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Gallipoli and ANZAC Day

Help Needed! Has anyone travelled to Gallipoli for ANZAC Day commemorations without an official tour?
13 years ago, December 3rd 2009 No: 1 Msg: #95194  
We want to go to Turkey in 2010 for ANZAC Day commemorations. Friends of mine have already booked a 3 day / 2 night tour which starts in Istanbul and takes in the whole Gallipoli experience. The tour is costing them about US$370 each. The price seems absurd to me given there is really only one night of accomodation included (the other night is spent freezing cold at ANZAC Cove awaiting the commencement of formalities). It obviously includes all transport, a few guided tours and food etc, but it still seems too rich.

We would like to do the whole thing ourselves to save $$ but were wondering if it would be too difficult. We would like to hear from anyone that has been to Gallipoli on April 25 in past years that can offer us some advice. We would like to know:

1) Is accomodation in Instanbull difficult to book around April 25?

2) Is transport to Gallipoli hard to book or expensive the days prior to April 25? We would like to stay in a hostel.

3) Is entry to the ANZAC Day ceremony area difficult if you are not with a tour group or is it just a matter of turning up early enough?

Hopefully someone out there can assist us.

Cheers Reply to this

13 years ago, December 4th 2009 No: 2 Msg: #95368  
Hello Ryan and welcome to the Forum!

I did the ANZAC Day Dawn Service trip way back in 1992 - well before it was a popular pilgrimage and when the numbers of attendees could be counted in the hundreds and not the thousands. Back then, I travelled independently and stayed at Canakkale across the Dardenelles. I decided to visit the Galliopli battlefields two days before the service, so I was able to visit all the sites without swarms of people. After crossing the Dardenelles using the public ferry between Canakkale and the peninsula, I met a taxi driver who gave a private tour (after a bit of haggling).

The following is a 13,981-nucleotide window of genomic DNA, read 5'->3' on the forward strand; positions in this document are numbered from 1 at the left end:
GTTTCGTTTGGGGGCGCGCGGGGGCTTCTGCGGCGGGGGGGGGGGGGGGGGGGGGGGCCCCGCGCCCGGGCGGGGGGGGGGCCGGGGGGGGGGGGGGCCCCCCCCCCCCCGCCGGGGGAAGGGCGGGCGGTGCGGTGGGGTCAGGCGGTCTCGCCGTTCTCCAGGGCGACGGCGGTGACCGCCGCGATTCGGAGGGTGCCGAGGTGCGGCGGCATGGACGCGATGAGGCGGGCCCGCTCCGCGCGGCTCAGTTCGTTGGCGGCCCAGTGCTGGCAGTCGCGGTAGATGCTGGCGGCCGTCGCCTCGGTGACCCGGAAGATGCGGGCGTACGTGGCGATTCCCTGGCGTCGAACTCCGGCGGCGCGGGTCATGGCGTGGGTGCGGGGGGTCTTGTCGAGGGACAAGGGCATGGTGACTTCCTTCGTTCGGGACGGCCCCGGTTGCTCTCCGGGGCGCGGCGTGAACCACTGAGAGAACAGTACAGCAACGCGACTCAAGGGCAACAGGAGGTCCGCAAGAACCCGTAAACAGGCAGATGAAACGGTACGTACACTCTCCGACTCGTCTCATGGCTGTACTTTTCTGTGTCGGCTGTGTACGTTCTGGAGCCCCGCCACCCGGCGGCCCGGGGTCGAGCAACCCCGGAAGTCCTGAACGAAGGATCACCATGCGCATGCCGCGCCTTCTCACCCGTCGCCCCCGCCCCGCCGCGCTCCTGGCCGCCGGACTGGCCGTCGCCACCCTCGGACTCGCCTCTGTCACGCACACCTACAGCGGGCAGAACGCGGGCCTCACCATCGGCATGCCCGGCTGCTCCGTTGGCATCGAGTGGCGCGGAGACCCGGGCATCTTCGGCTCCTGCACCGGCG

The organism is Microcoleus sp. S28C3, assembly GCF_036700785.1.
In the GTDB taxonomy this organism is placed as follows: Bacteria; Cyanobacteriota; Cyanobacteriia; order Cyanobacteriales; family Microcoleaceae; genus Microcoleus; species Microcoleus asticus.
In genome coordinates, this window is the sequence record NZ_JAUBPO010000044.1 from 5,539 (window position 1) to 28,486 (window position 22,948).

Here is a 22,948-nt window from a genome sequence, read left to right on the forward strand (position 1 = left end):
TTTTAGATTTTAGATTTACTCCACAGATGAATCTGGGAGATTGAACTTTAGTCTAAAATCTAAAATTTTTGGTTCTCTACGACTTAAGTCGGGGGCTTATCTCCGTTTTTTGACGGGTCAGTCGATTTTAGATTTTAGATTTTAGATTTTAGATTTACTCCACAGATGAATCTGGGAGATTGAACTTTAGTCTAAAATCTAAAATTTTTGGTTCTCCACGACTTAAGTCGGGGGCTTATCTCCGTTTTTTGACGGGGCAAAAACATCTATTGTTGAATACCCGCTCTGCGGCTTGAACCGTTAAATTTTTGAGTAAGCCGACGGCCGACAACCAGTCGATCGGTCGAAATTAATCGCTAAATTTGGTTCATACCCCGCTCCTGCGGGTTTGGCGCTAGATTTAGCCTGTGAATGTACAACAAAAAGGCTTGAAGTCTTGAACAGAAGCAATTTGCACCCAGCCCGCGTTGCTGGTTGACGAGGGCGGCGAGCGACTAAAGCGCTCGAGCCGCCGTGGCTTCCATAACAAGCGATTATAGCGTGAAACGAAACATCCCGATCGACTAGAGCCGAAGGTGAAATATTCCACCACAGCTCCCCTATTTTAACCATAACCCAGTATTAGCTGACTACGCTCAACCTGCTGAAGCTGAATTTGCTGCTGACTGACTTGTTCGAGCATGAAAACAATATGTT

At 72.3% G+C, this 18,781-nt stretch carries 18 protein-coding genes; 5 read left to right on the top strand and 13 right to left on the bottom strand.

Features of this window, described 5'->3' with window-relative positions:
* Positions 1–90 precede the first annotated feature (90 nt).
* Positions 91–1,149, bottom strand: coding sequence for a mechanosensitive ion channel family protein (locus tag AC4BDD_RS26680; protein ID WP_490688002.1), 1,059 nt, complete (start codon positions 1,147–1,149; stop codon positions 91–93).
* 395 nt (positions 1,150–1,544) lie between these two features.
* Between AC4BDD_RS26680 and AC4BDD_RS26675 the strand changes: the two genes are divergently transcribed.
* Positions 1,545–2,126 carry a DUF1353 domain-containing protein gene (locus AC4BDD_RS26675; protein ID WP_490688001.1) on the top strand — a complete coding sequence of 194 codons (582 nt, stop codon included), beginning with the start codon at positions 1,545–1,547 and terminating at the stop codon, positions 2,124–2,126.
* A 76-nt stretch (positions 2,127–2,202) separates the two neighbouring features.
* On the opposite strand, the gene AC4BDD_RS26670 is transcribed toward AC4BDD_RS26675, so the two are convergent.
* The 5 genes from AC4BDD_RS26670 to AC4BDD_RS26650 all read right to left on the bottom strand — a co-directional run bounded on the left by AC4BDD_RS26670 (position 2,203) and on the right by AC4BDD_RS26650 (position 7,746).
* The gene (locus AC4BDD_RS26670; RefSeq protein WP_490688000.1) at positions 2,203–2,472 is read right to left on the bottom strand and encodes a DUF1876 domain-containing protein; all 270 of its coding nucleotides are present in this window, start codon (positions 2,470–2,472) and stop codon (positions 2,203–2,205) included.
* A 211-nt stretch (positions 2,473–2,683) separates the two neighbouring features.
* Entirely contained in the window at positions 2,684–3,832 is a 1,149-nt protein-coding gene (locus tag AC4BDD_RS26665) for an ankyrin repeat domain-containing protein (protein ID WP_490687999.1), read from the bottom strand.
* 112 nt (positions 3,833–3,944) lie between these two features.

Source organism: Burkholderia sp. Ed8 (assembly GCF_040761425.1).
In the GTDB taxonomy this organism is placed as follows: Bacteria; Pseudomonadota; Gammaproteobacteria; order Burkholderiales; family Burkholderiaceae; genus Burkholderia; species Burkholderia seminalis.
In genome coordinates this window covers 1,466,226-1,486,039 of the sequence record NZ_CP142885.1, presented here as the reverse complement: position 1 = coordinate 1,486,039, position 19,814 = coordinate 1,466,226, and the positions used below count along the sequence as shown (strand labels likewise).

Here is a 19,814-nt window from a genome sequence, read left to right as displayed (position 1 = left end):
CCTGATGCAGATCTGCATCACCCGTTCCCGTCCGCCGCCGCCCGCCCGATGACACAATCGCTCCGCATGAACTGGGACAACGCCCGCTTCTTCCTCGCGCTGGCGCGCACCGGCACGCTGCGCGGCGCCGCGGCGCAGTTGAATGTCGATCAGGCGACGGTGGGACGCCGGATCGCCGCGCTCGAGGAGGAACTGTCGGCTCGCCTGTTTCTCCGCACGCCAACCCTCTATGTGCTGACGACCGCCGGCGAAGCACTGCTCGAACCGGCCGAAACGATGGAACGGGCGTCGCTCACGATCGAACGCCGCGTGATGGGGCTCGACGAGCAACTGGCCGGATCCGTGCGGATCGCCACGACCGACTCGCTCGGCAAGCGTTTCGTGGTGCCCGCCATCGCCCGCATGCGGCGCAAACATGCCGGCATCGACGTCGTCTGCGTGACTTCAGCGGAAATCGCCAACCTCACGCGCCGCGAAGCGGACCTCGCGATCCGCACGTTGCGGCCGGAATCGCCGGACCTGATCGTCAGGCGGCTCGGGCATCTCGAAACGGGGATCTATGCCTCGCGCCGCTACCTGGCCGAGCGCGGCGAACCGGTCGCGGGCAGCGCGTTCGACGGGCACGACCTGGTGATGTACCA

At the end of the tour, I organised with this same driver to meet me on the morning of the service. So at about 3am on April 25, I crossed the Dardenelles by public ferry, and sure enough, there was the taxi driver waiting, who then promptly drove me to the site of the service.

Back in 1992, this whole experience cost me (including a few nights accommodation, taxi driver and ferries) no more than about AUD$50.00. Perhaps you should see what the costs of tours are like from Canakkale - it is far closer than Istanbul and you will find it strange - some of the Turks there speak with Australian accents - and they have never visited Australia!

Perhaps someone with later experience can comment, as the large crowds now may mean an 'all nighter' at the site nowadays. Reply to this

13 years ago, January 17th 2010 No: 3 Msg: #100000  
N Posts: 2
1. US$370 is absurd of course
2. do you want to see Istanbul also? ( in following steps I assume you want, therefore its probably the place you enter Turkey)
3. accomodation in Ist is not difficult at that time, but in Gallipoli region (including Canakkale) prices double at that time but it is best to find place there for a night. Its best to book it by now. Im not sure about the price but hostel can not take more than US$20
4. from canakkale or istanbul you can find many buses to Gallipoli, (nearly every hour ).Istanbul-Çanakkale=US$15, Çanakkale-Gallipoli=US$5 max, Guided Tour=US$20 max, taxi in penisula US$20max
5. food can not cost much ( lets say US$5 for a meal in Çanakkale, not in luxury restaurant of course), in historic areas food is expensive so buy snacks and maybe drink from Çanakkale.
6. its not difficult to enter ceremonical area
In total lets say US$150-200 per person. I am sorry but AUD$50 days are over. Turkey is getting expensive day by day.

I hope this information is helpfull and feel free asking please
Note: I'm from Turkey
Reply to this

13 years ago, January 17th 2010 No: 4 Msg: #100102  
Thanks for this information Munur, it is great to get an update on prices. The prices you quote of US$150-200 is much better than the US$370 that Ryan was quoted.

When I travelled to Turkey in 1992, I spent about US$600 for 7 weeks of travel, so it was much cheaper in those days.
Reply to this

13 years ago, February 5th 2010 No: 5 Msg: #102532  
Hey Ryan, I had very similar questions! We'll be in Turkey for ANZAC Day, arriving on the 23rd April and I think we'll head stright to Gallipoli from the airport. We would like to do this independently rather than join a tour group if it's not too difficult?

My main questions are: How early is early enough to get to the dawn service (especially if tour groups are camping there overnight!)...should we camp up overnight to grab a spot? Also, do you have any info on where we can find an English-speaking guide to take us around on the 24th maybe? I've been looking at the tours for ANZAC Day and they all seem to have a flying visit to Gallipoli on the 24th/25th then back to Istanbul...it would be nice to hang around for a bit longer though.